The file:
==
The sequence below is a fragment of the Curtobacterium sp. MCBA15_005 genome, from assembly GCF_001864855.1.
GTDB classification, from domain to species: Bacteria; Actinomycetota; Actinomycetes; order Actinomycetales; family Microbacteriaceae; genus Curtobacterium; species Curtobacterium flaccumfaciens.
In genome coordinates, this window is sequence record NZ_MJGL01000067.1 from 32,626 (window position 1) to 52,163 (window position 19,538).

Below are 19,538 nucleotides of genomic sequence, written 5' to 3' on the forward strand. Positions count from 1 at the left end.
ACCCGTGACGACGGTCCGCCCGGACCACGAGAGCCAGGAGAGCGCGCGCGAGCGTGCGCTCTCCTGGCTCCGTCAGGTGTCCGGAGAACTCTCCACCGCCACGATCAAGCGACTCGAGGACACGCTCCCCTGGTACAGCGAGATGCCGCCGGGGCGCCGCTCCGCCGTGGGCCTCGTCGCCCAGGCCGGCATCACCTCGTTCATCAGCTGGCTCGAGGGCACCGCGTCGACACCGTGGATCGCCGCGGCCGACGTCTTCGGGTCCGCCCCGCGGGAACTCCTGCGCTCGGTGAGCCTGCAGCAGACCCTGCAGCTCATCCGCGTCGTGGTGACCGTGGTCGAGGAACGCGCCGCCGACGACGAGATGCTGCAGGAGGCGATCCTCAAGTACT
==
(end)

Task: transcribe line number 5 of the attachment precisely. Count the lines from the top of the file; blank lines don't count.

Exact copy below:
ACCCGTGACGACGGTCCGCCCGGACCACGAGAGCCAGGAGAGCGCGCGCGAGCGTGCGCTCTCCTGGCTCCGTCAGGTGTCCGGAGAACTCTCCACCGCCACGATCAAGCGACTCGAGGACACGCTCCCCTGGTACAGCGAGATGCCGCCGGGGCGCCGCTCCGCCGTGGGCCTCGTCGCCCAGGCCGGCATCACCTCGTTCATCAGCTGGCTCGAGGGCACCGCGTCGACACCGTGGATCGCCGCGGCCGACGTCTTCGGGTCCGCCCCGCGGGAACTCCTGCGCTCGGTGAGCCTGCAGCAGACCCTGCAGCTCATCCGCGTCGTGGTGACCGTGGTCGAGGAACGCGCCGCCGACGACGAGATGCTGCAGGAGGCGATCCTCAAGTACT